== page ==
Therefore, institutions remained weak and their fate uncertain. Religious ideology was deployed for self-legitimisation with disastrous consequences. In such a scenario, when state institutions were weakened beyond measure, corruption flourished rampantly.
Such political choices made by the Pakistani elite conjured up a social fabric which was amenable to practices which were corrupt to the core. I do believe that a social movement spearheaded by the intelligentsia can stall that trend. But Pakistan’s history fails to register the existence of any social movement aimed at raising awareness among the people about such an issue of wider significance. So, thus far, there is no hope for a corruption-free Pakistan.

 

 

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Blunders & Goof-Ups of Nawaz Sharif in his THIRD tenure so far (2013 – 2015)

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Blunders  of Nawaz Sharif in his THIRD tenure so far (2013 – 2015)

This is Nawaz Shareef’s third tenure as a Prime Minister of Pakistan and look like he has gained very little in respect to the political maturity, international affairs awareness and leadership vision. In this short blogs i will try to highlight few of his biggest blunders according to my opinion and will try to explain what he did wrong.

Change of Route of Pak-China Economic Corridor

Pak-China Economic Corridor is one of the most forward looking economic project of Nawaz Shareef’s current tenure. In a sense i feel its the need of the hour not only for economy of Pakistan but its security stability and unity. Road not only bring traffic but also economic activity, prosperity to the land and also reduce hatred and terrorism. According to the original plan the economic corridor was suppose to go through Balochistan and KPK into the china. Currently all Pakistan’s infrastructure is present on the eastern side and this economic corridor will provide much needed infrastructure development on the western side. Western side is also the side troubled with terrorism and sense of depravity and this development will increase the harmony and reduce the terrorism.

But recently PML-N decided to change the route and take it through Lahore. Lahore already is over populous and full of infrastructure and this would have created more chaos and congestion to the over crowded city.

Then the mistake over the mistake was the statement they give for the change of route that the security was lacking. There are two problems with this statement. Is PML-N not in government? do they not plan to improve the security? and secondly are the not giving the message that only Punjab is safe.? so are they acknowledging that their government has failed in improving security and have no plan to improve the security.

Thirdly this project is multi billion rather trillion ruppee project once the road is finalized you cant just pick it up and take it somewhere else so one excuse should not over shadow other important gains like giving the strategic depth, development of the western side, improvement of the harmony among people by improving travelling. opening new routes. enabling the development of the under developed areas and so many more benefits.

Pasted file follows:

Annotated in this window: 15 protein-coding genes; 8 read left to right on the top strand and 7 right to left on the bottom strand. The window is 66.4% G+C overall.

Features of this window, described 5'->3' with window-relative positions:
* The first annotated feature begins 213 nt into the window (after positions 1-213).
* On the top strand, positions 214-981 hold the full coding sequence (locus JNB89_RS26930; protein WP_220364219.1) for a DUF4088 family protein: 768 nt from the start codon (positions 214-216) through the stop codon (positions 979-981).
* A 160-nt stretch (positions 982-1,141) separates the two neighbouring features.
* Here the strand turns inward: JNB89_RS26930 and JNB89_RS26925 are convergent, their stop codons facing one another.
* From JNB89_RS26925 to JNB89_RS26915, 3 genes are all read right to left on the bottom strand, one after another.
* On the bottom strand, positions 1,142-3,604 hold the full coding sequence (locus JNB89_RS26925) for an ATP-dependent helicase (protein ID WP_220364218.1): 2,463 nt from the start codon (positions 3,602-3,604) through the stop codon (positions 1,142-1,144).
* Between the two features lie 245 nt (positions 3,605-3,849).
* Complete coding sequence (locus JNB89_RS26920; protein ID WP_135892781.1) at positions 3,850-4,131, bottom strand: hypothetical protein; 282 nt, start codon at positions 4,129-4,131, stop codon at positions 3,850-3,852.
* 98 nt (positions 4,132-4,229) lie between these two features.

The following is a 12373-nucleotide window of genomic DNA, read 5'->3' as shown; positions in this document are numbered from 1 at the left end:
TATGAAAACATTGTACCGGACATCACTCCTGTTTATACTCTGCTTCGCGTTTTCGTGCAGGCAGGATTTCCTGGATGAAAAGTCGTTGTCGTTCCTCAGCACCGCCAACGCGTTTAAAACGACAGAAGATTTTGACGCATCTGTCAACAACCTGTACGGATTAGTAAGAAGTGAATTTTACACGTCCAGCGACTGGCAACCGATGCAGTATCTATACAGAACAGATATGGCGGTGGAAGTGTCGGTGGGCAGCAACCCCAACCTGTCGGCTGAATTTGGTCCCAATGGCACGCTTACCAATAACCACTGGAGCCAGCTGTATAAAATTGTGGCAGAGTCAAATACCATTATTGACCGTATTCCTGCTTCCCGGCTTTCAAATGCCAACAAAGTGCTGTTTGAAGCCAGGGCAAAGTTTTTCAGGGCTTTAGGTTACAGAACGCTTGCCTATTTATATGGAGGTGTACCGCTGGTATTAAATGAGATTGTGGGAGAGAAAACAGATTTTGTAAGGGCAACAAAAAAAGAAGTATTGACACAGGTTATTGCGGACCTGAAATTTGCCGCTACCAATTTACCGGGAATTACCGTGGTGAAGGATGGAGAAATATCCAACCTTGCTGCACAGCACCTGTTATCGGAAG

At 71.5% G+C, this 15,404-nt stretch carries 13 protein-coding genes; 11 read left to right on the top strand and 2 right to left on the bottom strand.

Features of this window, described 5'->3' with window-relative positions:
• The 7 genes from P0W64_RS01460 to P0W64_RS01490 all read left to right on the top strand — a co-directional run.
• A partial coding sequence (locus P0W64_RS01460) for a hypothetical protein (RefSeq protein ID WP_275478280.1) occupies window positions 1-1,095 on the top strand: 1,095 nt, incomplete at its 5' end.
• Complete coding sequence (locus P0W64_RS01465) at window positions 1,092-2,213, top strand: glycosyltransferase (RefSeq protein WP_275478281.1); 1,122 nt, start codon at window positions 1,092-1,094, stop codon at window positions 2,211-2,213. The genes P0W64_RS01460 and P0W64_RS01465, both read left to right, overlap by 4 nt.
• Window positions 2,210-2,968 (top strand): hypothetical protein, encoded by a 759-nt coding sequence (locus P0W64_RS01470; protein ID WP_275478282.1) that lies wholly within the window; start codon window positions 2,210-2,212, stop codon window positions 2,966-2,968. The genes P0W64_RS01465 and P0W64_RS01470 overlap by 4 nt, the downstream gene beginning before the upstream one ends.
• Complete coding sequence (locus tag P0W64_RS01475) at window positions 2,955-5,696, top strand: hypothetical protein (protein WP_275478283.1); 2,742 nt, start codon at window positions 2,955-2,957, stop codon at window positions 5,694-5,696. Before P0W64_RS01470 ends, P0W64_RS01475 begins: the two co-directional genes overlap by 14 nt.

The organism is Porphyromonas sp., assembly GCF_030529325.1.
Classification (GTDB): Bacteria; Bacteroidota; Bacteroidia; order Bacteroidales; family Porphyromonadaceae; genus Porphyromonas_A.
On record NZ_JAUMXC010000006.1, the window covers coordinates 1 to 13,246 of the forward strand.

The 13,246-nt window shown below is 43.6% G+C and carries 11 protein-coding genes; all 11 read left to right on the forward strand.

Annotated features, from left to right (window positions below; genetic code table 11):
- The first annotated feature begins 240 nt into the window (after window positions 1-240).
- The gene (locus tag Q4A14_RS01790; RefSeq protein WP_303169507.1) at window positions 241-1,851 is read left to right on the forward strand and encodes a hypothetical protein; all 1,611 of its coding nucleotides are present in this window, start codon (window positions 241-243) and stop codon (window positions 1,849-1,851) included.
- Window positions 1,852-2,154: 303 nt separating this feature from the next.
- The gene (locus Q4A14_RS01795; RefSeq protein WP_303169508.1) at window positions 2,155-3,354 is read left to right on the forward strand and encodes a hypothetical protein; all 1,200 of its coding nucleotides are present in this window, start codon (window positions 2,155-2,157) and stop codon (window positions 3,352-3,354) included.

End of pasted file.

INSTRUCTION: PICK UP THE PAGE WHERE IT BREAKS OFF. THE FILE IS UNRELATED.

Cyber Security Bill

Cyber Security Bill is also one of the high level blunder. This is one of the most ill concived bill in which freedom of speech is restricted and this will give rise to more anti-government sentiments. Social Media was one of the few places where government managed to get some support against the dharna politics of Imran Khan Now they are trying to block it and it will hurt them more in the future then gaining them anything in the present. Most form of the criticism is blocked according to this bill.

I am not against having some restrictions but according to the bill even making political cartoons is a crime. The other issue is the government has not given his view. If they have all these points in the bill for some specific reason then they should commnicate to the masses. But unfortunately tnawaz shareef lack of democratic views and keeping quiet s hurting more than serving him

Enactment of Military Courts 

This is one of the biggest blunder of internal politics. The PML-N enactment of military courts is a message that government is incapable and cannot fix the judicial system of the country. If we go by this logic then the government should not criticize dictatorship or dictators because they also believe that democratic system has not produced results for Pakistan and therefore dictators should be allowed to the govern Pakistan. There government says that democracy should be given time to strengthen then why not give time and direction and make effort to fix the judicial system of Pakistan also to make it more effective.?

Failure to understand Sindh

Although federal government is considered to be representative of all Pakistan and PML-N also waste no time in saying that it got votes and seats in all provinces o the Pakistan but its hidden thing that PML-N is highly disliked by people of Karachi in unanimity. Looking at various steps of the ruling party PML-N it come as no surprise.

Firstly they have highly incapable president of Sindh PML-N. A president of sindh PML-N can not win his own seat even a provincial seat. He has no backing plus he is notorious. Secondly the the mentality of Karachi voter is highly different then the thinking of Punjabi voter.